They held the lead for a month last time before falling back. They now need to hold it for just over two weeks. For many, though, the key to holding it is to not think about the Royals for a week until they touch down in Kansas City.
To some extent, this has the potential of a trap series for them. The intense atmosphere of the Royals series left with the Royals. Even with the Indians on the fringe of contention, they could easily get overlooked in the midst of a division race with Kansas City and a Wild Card scrum with Oakland and Seattle.
"We don't think like that, to be honest with you," Martinez said. "You just want to go out there and play hard every day, whether we're playing Minnesota or Kansas City. Obviously, the games mean a little bit more playing Kansas City because the winner of that takes a game. But we really don't think in that sense."
For manager Brad Ausmus, it's more like a continuation.
"The last four games, I think there's been a higher energy level," Ausmus said.
If anyone should put plenty into playing Cleveland, it's Martinez, whose transformation from Spring Training castoff to unlikely offensive hero has come at the expense of the Indians' pitching staff. A week and a half after his late-inning heroics denied Carlos Carrasco a win, his pounce on a Carrasco fastball sent the Indians' starter to defeat.
The Tigers put 10 runners on base against Carrasco in the Sept. 2 contest, but plated only one of them. Four of the nine runners to reach against Carrasco in the rematch came around to score.
Nick Castellanos' leadoff single in the third turned into a run when Ian Kinsler got enough of a 96-mph fastball on an 0-2 pitch to line an RBI double into right. The big rally, however, came an inning later after Miguel Cabrera's infield single and Carrasco's throwing error.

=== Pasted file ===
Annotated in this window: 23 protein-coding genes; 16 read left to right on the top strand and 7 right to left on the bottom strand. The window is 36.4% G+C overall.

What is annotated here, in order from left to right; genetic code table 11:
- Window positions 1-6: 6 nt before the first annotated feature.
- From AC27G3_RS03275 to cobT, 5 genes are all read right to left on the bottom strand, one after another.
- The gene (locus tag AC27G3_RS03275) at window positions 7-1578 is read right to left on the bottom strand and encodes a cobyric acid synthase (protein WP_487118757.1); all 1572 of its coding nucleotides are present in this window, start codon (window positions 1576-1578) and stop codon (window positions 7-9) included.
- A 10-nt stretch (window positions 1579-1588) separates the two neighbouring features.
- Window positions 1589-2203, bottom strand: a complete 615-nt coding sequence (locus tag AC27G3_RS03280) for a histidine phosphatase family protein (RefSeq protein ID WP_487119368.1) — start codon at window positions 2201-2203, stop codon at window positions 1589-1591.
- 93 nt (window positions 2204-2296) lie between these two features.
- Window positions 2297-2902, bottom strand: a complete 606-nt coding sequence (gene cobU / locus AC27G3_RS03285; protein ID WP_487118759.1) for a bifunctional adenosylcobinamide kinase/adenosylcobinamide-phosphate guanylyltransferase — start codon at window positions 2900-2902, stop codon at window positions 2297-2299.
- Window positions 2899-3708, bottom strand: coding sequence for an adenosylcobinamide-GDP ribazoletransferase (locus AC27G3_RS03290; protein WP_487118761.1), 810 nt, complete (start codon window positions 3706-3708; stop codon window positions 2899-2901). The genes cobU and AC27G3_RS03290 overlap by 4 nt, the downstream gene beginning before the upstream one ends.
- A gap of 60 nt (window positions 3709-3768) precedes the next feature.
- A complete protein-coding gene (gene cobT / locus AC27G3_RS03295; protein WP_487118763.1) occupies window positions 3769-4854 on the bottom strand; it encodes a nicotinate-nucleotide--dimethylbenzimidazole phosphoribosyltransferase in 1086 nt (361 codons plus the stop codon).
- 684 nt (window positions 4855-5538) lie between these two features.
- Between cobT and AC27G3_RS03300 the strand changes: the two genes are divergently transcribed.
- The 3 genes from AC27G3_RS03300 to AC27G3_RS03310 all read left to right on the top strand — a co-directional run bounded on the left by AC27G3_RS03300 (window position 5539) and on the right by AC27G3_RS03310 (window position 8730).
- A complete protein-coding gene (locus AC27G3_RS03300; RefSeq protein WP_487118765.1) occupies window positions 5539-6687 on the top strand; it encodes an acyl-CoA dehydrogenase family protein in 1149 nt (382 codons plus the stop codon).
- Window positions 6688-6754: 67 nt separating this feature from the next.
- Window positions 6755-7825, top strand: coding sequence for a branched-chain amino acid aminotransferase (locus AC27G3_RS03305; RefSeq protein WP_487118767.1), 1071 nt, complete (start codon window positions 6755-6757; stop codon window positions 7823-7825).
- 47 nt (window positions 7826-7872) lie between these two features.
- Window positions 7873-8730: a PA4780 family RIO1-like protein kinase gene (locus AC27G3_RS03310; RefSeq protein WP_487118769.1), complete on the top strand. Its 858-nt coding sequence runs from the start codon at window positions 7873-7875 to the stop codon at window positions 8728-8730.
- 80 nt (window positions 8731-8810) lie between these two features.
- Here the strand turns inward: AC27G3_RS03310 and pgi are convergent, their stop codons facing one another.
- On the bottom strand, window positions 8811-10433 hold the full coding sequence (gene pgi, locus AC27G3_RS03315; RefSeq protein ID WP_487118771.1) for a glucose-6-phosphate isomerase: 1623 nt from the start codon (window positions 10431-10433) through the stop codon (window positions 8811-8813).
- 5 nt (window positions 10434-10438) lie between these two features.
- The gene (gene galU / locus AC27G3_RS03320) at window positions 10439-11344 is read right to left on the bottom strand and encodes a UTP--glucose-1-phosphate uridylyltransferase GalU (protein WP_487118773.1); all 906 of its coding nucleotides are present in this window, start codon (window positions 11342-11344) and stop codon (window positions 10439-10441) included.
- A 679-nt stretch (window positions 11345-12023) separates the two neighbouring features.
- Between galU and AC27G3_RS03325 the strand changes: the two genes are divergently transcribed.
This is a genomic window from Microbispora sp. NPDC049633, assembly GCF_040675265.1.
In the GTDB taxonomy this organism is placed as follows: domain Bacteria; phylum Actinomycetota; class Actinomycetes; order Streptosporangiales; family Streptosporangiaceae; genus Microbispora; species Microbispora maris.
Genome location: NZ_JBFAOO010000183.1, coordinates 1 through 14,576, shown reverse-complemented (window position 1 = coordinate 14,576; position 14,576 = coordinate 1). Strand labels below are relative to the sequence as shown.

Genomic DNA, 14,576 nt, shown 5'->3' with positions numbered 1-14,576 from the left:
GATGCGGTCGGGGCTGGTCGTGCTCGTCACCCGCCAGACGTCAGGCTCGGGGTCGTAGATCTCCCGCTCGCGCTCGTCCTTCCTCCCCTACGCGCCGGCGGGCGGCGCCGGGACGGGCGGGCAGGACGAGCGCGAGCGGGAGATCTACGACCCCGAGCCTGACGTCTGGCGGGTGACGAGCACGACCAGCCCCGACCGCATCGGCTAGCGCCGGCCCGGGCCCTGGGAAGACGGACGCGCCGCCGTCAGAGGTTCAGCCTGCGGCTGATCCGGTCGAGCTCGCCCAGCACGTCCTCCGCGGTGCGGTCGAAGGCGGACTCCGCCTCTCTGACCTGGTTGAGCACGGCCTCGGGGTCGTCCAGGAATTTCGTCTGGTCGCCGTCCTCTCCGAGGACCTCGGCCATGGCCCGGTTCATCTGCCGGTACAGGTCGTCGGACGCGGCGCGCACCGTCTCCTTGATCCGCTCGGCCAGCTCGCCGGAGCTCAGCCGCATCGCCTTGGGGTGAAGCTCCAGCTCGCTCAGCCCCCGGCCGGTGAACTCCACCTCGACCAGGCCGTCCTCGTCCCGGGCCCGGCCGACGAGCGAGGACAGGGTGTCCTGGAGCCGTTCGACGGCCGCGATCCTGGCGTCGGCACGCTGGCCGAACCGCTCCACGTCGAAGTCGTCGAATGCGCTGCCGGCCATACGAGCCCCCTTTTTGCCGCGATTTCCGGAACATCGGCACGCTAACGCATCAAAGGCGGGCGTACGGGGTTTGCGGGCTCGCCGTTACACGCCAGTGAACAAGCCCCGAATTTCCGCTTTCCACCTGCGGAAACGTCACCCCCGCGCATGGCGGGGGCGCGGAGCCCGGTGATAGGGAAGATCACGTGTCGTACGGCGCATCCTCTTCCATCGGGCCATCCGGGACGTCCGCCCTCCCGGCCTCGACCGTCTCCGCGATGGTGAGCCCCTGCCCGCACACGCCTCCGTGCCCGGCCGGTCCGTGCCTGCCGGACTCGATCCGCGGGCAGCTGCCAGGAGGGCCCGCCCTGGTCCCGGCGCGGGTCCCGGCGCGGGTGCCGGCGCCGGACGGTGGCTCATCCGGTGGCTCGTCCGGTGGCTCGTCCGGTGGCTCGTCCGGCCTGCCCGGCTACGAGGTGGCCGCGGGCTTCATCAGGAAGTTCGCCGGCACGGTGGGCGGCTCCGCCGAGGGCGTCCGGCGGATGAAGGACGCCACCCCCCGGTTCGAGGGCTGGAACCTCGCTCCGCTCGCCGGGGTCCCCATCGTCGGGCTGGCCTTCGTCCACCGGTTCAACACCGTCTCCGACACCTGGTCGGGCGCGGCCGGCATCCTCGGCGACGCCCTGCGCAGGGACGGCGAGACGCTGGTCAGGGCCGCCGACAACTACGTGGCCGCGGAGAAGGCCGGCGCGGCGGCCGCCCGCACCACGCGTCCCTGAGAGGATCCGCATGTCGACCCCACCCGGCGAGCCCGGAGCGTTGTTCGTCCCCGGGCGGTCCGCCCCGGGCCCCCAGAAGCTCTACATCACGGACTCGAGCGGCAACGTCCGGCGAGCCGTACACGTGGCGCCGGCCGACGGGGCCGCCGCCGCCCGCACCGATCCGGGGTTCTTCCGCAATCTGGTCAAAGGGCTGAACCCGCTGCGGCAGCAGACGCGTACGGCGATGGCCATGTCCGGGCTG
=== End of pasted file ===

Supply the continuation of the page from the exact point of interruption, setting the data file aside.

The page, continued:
Martinez has become known for the notebook he keeps on opposing pitchers. He had two singles off Carrasco their previous meeting by swinging early in the count, before Carrasco could get ahead of him.
"That's one thing I learned from watching great hitters hit," Martinez said. "A lot of hitters, they're ready to hit from pitch one. When I'm at my best, I'm ready to hit from pitch one. When I go up there and I'm passive, I'm not as successful. When I fall behind, my swing changes. I'm still trying to swing hard with two strikes, but I'm trying to get more contact with it.
"If I'm ready to hit early, if I get fooled, then whatever. I've still got two more strikes."
After watching a first-pitch slider miss on Friday, that was his plan again. Carrasco's ensuing fastball was a pitch he could drive.
"I threw a sinker inside, and it stayed right over the middle," Carrasco said.
Martinez's 21st home run was his sixth against Cleveland, whose Triple-A team he tagged for three home runs just before his callup in April.
"He started the season in Triple-A, and now he's hitting fifth for them," Indians manager Terry Francona said. "Having him makes getting through Miggy and Victor [Martinez] a whole lot harder, and that's huge for them."
Carrasco (7-5) had given up three earned runs over his previous six starts combined. His total Friday rose to four when Kinsler singled and scored in a four-run seventh inning that included a J.D. Martinez RBI triple off C.C. Lee, tying his season high with four RBIs.
Price (14-11) had been alternating stellar starts with disastrous stretches for his last four outings. Three consecutive second-inning hits from the bottom third of the Indians' order put him at risk for the latter, starting with a solo homer from ex-Tiger and longtime nemesis Ryan Raburn to open the scoring.
A Lonnie Chisenhall single and Mike Aviles double put two more runners in scoring position and brought the top of the order back to the plate. Price recovered to induce an inning-ending groundout from Michael Bourn, then benefited from an Alex Avila throw to second to erase Jose Ramirez following a leadoff single in the third.
Price retired 11 of 12 from there, including seven in a row from the fourth inning through the sixth. Avila helped him out with a leaping catch against the screen behind home plate in the fifth.